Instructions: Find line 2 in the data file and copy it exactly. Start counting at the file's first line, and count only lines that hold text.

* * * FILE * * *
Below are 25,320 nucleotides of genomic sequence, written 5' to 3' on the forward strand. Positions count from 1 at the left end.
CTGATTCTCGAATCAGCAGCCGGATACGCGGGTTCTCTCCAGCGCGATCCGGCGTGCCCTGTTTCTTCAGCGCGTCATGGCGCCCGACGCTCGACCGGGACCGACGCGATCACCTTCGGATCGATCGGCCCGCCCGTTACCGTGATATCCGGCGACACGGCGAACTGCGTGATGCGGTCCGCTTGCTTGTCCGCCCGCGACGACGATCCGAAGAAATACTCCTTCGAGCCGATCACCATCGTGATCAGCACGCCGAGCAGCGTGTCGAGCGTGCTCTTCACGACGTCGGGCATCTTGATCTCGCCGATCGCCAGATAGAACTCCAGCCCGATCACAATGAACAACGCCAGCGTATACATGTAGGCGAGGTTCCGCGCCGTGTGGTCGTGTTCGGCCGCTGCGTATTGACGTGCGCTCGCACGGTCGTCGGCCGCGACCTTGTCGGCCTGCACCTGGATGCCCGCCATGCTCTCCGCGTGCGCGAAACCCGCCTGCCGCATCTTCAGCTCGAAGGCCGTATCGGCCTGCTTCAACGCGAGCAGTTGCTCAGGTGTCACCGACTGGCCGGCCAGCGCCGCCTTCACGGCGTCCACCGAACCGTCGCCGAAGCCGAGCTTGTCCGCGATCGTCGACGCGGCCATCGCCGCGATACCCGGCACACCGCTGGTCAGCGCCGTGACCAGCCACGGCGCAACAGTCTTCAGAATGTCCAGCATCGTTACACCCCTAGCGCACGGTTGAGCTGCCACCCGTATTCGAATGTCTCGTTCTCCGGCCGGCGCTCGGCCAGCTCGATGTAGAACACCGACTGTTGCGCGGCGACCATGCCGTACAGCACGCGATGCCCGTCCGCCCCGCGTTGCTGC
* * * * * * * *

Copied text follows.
CTGATTCTCGAATCAGCAGCCGGATACGCGGGTTCTCTCCAGCGCGATCCGGCGTGCCCTGTTTCTTCAGCGCGTCATGGCGCCCGACGCTCGACCGGGACCGACGCGATCACCTTCGGATCGATCGGCCCGCCCGTTACCGTGATATCCGGCGACACGGCGAACTGCGTGATGCGGTCCGCTTGCTTGTCCGCCCGCGACGACGATCCGAAGAAATACTCCTTCGAGCCGATCACCATCGTGATCAGCACGCCGAGCAGCGTGTCGAGCGTGCTCTTCACGACGTCGGGCATCTTGATCTCGCCGATCGCCAGATAGAACTCCAGCCCGATCACAATGAACAACGCCAGCGTATACATGTAGGCGAGGTTCCGCGCCGTGTGGTCGTGTTCGGCCGCTGCGTATTGACGTGCGCTCGCACGGTCGTCGGCCGCGACCTTGTCGGCCTGCACCTGGATGCCCGCCATGCTCTCCGCGTGCGCGAAACCCGCCTGCCGCATCTTCAGCTCGAAGGCCGTATCGGCCTGCTTCAACGCGAGCAGTTGCTCAGGTGTCACCGACTGGCCGGCCAGCGCCGCCTTCACGGCGTCCACCGAACCGTCGCCGAAGCCGAGCTTGTCCGCGATCGTCGACGCGGCCATCGCCGCGATACCCGGCACACCGCTGGTCAGCGCCGTGACCAGCCACGGCGCAACAGTCTTCAGAATGTCCAGCATCGTTACACCCCTAGCGCACGGTTGAGCTGCCACCCGTATTCGAATGTCTCGTTCTCCGGCCGGCGCTCGGCCAGCTCGATGTAGAACACCGACTGTTGCGCGGCGACCATGCCGTACAGCACGCGATGCCCGTCCGCCCCGCGTTGCTGC